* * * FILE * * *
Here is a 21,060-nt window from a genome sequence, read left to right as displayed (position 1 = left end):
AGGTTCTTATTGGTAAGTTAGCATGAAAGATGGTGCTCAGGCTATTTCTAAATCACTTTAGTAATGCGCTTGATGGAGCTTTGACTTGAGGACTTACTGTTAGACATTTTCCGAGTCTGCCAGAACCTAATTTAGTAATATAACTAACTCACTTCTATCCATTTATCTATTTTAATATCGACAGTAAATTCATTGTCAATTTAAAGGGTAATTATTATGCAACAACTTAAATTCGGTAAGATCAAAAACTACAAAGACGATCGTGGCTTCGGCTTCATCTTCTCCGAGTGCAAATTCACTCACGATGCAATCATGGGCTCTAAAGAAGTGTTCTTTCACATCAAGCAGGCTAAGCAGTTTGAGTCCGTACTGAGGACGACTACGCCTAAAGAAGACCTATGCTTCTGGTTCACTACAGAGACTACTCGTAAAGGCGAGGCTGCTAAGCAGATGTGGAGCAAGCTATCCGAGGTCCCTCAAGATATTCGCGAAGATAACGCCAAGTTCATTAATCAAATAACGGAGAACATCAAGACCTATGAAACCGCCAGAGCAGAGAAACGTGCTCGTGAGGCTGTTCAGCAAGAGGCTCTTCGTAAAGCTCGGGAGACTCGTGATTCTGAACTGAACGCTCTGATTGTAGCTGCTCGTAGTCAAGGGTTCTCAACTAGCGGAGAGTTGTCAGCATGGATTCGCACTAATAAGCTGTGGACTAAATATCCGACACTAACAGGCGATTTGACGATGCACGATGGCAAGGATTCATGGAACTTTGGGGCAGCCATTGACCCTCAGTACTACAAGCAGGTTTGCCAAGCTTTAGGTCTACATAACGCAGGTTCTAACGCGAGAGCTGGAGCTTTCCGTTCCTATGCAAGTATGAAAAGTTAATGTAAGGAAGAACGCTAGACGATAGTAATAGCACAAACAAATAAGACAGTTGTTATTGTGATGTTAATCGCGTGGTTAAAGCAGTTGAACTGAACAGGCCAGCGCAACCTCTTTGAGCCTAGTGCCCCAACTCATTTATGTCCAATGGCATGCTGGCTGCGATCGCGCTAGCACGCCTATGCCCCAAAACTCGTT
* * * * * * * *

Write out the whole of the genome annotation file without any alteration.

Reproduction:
Here is a 21,060-nt window from a genome sequence, read left to right as displayed (position 1 = left end):
AGGTTCTTATTGGTAAGTTAGCATGAAAGATGGTGCTCAGGCTATTTCTAAATCACTTTAGTAATGCGCTTGATGGAGCTTTGACTTGAGGACTTACTGTTAGACATTTTCCGAGTCTGCCAGAACCTAATTTAGTAATATAACTAACTCACTTCTATCCATTTATCTATTTTAATATCGACAGTAAATTCATTGTCAATTTAAAGGGTAATTATTATGCAACAACTTAAATTCGGTAAGATCAAAAACTACAAAGACGATCGTGGCTTCGGCTTCATCTTCTCCGAGTGCAAATTCACTCACGATGCAATCATGGGCTCTAAAGAAGTGTTCTTTCACATCAAGCAGGCTAAGCAGTTTGAGTCCGTACTGAGGACGACTACGCCTAAAGAAGACCTATGCTTCTGGTTCACTACAGAGACTACTCGTAAAGGCGAGGCTGCTAAGCAGATGTGGAGCAAGCTATCCGAGGTCCCTCAAGATATTCGCGAAGATAACGCCAAGTTCATTAATCAAATAACGGAGAACATCAAGACCTATGAAACCGCCAGAGCAGAGAAACGTGCTCGTGAGGCTGTTCAGCAAGAGGCTCTTCGTAAAGCTCGGGAGACTCGTGATTCTGAACTGAACGCTCTGATTGTAGCTGCTCGTAGTCAAGGGTTCTCAACTAGCGGAGAGTTGTCAGCATGGATTCGCACTAATAAGCTGTGGACTAAATATCCGACACTAACAGGCGATTTGACGATGCACGATGGCAAGGATTCATGGAACTTTGGGGCAGCCATTGACCCTCAGTACTACAAGCAGGTTTGCCAAGCTTTAGGTCTACATAACGCAGGTTCTAACGCGAGAGCTGGAGCTTTCCGTTCCTATGCAAGTATGAAAAGTTAATGTAAGGAAGAACGCTAGACGATAGTAATAGCACAAACAAATAAGACAGTTGTTATTGTGATGTTAATCGCGTGGTTAAAGCAGTTGAACTGAACAGGCCAGCGCAACCTCTTTGAGCCTAGTGCCCCAACTCATTTATGTCCAATGGCATGCTGGCTGCGATCGCGCTAGCACGCCTATGCCCCAAAACTCGTT